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Jeffery 1917

Jeffery 671 Six 1917 Seven Seater

Jaguar_CPPB_1_C.jpg James___Brown_.jpg Jeffery_671_Six_1917.jpg Jeffery_NPPB_1_A.jpg Jeffery_NPPB_1_B.jpg
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Filename:Jeffery_671_Six_1917.jpg
Album name:frank / Threaded Hubcap Photos and Information
Rating (1 votes):55555(Show details)
Keywords:ortob
Filesize:26 KiB
Date added:Aug 19, 2007
Dimensions:600 x 450 pixels
Displayed:181 times
URL:http://hubcapcollector.com/gallery/displayimage.php?pid=1379
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Frank   [Aug 19, 2007 at 04:03 PM]
Thomas B. Jeffery was one of America's first men interested in automobiles, and in 1897, he built the first Rambler motor car. Jeffery was serious about motor cars so he sold his stake in G&J and founded the Thomas B. Jeffery Company. He used the G&J money to buy the old Sterling Bicycle Co. factory in Kenosha, Wisconsin, where he set up shop to manufacture automobiles on a large scale. From 1902 until 1908, Jeffery moved steadily to bigger, more reliable models. His cars were built on assembly lines (the second manufacturer to adopt them -- Ransom Olds was first), and in 1903 he sold 1,350 Ramblers. By 1905, Jeffery more than doubled this number. One reason may have been because he went to the steering wheel before 1904. In 1907, he was building a large variety of different body styles and sizes. Among them was a five-passenger, $2,500 Rambler weighing 2,600 pounds and powered by a 40-hp engine.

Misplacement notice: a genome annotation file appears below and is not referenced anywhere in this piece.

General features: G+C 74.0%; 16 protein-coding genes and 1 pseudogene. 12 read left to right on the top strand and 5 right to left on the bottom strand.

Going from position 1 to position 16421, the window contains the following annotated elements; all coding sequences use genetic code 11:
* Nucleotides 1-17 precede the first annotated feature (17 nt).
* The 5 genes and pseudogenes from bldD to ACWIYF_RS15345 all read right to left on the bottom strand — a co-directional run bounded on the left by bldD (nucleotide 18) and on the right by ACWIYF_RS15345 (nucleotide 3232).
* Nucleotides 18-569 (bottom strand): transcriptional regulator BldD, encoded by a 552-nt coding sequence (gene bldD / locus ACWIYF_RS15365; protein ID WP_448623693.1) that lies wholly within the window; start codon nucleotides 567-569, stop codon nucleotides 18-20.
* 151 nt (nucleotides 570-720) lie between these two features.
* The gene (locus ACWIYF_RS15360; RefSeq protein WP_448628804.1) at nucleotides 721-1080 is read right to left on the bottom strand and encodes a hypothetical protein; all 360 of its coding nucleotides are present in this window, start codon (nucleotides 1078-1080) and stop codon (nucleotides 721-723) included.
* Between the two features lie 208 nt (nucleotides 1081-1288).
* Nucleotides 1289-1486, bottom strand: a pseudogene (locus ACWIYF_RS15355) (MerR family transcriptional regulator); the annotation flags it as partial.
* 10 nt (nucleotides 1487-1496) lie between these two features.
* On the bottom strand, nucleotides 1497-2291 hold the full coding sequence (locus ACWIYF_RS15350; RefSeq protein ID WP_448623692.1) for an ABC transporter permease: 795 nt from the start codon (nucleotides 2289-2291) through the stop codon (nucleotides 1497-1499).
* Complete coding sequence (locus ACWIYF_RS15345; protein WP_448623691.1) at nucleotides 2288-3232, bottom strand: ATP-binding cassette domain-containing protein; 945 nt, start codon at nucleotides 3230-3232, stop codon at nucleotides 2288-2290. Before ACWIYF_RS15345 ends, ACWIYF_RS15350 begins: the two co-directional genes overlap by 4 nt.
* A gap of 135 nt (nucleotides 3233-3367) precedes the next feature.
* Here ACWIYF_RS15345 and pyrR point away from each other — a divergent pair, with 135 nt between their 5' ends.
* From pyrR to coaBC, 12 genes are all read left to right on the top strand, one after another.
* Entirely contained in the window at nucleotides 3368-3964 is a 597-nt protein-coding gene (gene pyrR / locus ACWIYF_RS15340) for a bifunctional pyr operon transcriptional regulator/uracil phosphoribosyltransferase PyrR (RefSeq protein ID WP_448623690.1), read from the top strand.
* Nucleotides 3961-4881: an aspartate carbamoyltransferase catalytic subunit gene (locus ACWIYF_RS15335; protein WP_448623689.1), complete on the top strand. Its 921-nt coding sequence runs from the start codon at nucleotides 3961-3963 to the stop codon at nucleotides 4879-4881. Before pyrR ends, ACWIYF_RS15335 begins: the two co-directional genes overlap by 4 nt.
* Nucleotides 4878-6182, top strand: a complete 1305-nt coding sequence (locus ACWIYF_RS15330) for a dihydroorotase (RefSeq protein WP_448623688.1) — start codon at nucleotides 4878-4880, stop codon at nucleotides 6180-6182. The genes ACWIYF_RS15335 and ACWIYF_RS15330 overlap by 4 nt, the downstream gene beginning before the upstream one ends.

Thomas B. Jeffery died in 1910 while on holiday in Pompeii, in Italy, and after his death, Charles T. Jeffery, changed the automotive branding from Rambler to Jeffery to honor Thomas B.
In 1914, Charles T. Jeffery, Thomas B. Jeffery's son, replaced the Rambler brand name with Jeffery in honor of his now deceased father.
In 1916, the Thomas B. Jeffery Company was purchased by Charles W. Nash and became Nash Motors Company in 1917. The Jeffery brand name was dropped at the time of the sale and the manufacture of Nash branded automobiles commenced

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